Nandina

This colourful and easy-to-grow oriental shrub puts on an exquisite autumnal display, says Miranda Kimberley.

Also known as heavenly or sacred bamboo, Nandina can add a Japanese touch to gardens and landscapes. Its plants have feathery foliage that resembles some of the smaller-leaved bamboos, hence the common name, but they are unrelated. The fine leaflets are attractive and turn vibrant shades of red and purple during the autumn and winter months.

There is one species in the genus: N. domestica Award of Garden Merit (AGM). It is part of the Berberidaceae family and is found wild in Japan and over a wide area of east Asia, as far as the Himalayas. Many cultivars have been produced - around 60 in Japan, where they are popular and are said to bring luck.

Some are variegated or have twisted leaves and the plant has become associated with the tea ceremony and is often used in flower arrangements. In the UK there are few available commercially - about 10 varieties, as well as the straight species and the yellow-berried form, N. domestica var. leucocarpa.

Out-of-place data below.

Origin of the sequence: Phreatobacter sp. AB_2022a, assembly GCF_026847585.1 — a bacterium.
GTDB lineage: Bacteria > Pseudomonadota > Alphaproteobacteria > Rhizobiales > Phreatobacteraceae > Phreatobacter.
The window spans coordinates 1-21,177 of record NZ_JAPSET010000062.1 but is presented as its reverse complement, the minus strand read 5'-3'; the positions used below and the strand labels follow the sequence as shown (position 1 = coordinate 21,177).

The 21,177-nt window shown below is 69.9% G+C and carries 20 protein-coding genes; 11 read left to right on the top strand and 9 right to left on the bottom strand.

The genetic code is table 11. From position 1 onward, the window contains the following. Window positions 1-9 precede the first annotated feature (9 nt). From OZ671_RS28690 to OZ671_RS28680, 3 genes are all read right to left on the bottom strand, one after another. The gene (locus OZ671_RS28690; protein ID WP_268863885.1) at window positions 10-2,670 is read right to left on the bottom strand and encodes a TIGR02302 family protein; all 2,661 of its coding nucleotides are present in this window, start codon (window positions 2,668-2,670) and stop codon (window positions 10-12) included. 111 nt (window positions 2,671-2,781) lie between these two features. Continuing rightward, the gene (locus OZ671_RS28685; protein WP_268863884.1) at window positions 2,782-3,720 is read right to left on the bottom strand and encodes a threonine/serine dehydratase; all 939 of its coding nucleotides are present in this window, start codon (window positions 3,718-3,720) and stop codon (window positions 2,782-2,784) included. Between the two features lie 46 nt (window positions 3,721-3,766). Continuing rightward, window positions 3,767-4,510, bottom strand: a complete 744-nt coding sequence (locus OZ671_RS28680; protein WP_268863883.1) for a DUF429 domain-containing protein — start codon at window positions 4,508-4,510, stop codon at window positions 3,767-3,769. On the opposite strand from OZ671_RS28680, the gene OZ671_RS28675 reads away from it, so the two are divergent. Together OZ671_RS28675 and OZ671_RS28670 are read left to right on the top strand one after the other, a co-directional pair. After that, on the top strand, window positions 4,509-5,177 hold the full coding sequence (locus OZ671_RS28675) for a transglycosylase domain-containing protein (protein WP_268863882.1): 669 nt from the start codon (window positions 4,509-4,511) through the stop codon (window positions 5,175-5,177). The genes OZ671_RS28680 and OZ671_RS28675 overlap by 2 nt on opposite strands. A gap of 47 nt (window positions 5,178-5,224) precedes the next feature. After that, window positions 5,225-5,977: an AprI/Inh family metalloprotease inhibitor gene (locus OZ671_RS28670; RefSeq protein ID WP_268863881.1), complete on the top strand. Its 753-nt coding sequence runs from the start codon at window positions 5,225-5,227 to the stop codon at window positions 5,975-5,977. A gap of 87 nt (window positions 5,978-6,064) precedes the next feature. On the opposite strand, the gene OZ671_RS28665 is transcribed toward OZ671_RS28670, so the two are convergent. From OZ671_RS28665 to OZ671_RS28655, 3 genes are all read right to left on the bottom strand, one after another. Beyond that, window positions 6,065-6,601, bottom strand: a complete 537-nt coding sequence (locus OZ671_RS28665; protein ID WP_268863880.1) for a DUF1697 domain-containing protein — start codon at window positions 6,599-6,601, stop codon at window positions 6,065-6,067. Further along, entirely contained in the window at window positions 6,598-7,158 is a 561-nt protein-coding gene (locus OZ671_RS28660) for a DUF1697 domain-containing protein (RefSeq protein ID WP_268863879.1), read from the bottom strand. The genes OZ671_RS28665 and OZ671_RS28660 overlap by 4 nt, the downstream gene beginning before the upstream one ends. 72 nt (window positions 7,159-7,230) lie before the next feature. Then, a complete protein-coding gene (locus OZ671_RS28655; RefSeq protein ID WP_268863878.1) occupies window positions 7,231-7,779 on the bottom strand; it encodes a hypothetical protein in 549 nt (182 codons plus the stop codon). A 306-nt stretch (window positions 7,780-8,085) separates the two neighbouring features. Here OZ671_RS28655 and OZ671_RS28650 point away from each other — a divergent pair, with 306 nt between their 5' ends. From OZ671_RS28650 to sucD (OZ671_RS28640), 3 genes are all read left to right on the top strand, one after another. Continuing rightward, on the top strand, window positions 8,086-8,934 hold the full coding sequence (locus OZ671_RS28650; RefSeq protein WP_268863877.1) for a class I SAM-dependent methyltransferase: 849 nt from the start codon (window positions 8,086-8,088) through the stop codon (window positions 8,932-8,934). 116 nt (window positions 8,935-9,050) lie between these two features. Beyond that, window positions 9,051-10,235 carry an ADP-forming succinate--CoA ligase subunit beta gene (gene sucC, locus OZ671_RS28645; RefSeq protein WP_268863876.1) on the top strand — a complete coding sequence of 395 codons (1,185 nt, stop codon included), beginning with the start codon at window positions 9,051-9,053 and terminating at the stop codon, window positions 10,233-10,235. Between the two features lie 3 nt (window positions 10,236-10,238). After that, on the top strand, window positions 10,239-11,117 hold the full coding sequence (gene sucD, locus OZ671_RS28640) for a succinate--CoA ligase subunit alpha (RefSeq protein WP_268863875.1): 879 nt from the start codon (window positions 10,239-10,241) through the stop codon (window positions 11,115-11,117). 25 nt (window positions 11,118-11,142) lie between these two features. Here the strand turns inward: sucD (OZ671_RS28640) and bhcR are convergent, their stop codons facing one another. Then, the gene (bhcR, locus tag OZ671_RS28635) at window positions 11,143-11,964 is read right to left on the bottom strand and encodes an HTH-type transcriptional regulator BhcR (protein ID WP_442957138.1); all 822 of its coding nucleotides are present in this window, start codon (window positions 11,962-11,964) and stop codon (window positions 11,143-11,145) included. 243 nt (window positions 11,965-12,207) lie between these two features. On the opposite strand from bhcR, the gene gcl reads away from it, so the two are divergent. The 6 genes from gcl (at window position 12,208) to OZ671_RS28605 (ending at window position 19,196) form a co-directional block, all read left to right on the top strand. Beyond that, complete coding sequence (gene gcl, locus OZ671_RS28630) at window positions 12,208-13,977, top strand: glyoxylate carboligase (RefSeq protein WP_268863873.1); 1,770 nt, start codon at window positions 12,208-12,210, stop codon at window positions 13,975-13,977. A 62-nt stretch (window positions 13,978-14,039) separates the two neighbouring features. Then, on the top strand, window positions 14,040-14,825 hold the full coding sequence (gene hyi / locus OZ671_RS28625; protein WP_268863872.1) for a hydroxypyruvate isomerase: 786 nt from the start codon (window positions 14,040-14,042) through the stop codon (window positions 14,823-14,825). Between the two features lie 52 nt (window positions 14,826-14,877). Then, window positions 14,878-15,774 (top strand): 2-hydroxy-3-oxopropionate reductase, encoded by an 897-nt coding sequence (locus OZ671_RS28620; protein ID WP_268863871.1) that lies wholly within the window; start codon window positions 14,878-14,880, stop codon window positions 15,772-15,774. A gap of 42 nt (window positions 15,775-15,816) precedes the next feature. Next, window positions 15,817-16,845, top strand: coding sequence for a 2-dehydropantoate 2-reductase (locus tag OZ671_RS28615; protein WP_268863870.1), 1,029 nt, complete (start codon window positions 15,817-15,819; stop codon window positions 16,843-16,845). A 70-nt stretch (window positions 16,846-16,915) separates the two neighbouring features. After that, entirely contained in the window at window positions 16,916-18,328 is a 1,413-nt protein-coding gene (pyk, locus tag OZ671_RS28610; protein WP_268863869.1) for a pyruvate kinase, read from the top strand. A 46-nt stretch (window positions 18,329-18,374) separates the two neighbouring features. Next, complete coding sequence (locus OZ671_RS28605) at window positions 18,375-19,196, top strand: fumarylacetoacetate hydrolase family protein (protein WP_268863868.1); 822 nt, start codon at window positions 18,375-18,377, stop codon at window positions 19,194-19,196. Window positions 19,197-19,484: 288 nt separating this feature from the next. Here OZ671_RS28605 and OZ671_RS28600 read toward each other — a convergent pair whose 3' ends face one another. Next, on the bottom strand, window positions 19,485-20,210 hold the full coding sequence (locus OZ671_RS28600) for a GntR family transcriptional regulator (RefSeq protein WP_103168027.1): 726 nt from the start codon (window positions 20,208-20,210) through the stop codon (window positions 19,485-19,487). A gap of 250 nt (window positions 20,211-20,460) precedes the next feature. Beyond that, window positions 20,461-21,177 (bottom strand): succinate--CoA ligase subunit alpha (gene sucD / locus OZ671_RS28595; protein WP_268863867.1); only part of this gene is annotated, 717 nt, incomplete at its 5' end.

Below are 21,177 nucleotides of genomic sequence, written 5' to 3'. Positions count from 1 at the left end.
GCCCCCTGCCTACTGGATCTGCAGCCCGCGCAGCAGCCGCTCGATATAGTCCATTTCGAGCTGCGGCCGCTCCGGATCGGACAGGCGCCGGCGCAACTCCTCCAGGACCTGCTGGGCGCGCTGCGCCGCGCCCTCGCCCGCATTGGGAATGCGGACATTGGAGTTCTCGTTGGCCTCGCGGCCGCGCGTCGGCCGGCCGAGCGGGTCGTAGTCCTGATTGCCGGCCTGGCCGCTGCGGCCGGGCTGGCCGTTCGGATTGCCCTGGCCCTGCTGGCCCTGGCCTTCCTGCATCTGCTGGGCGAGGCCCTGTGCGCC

N. domestica AGM is an upright and elegant evergreen or semi-deciduous shrub that can grow 2m tall. It has woody stems topped with glossy, compound, feathery leaves. Panicles of white flowers are borne in the summer, followed - if the season is hot - by red berries. Through breeding, the range of habits can go from compact (N. domestica 'Wood's Dwarf') to taller, vigorous varieties such as N. domestica 'Richmond'. All varieties change colour in the autumn or winter, varying from yellow through to orange, red or purple. Most also have attractively coloured young foliage.

Nandina can be planted in a sunny position or in partial shade. Established plants are frost hardy but the young foliage is still slightly tender and can be damaged by cold winds or severe frosts, so a sheltered location is preferable. They thrive in acid to neutral soil that is humus-rich, moist but well drained.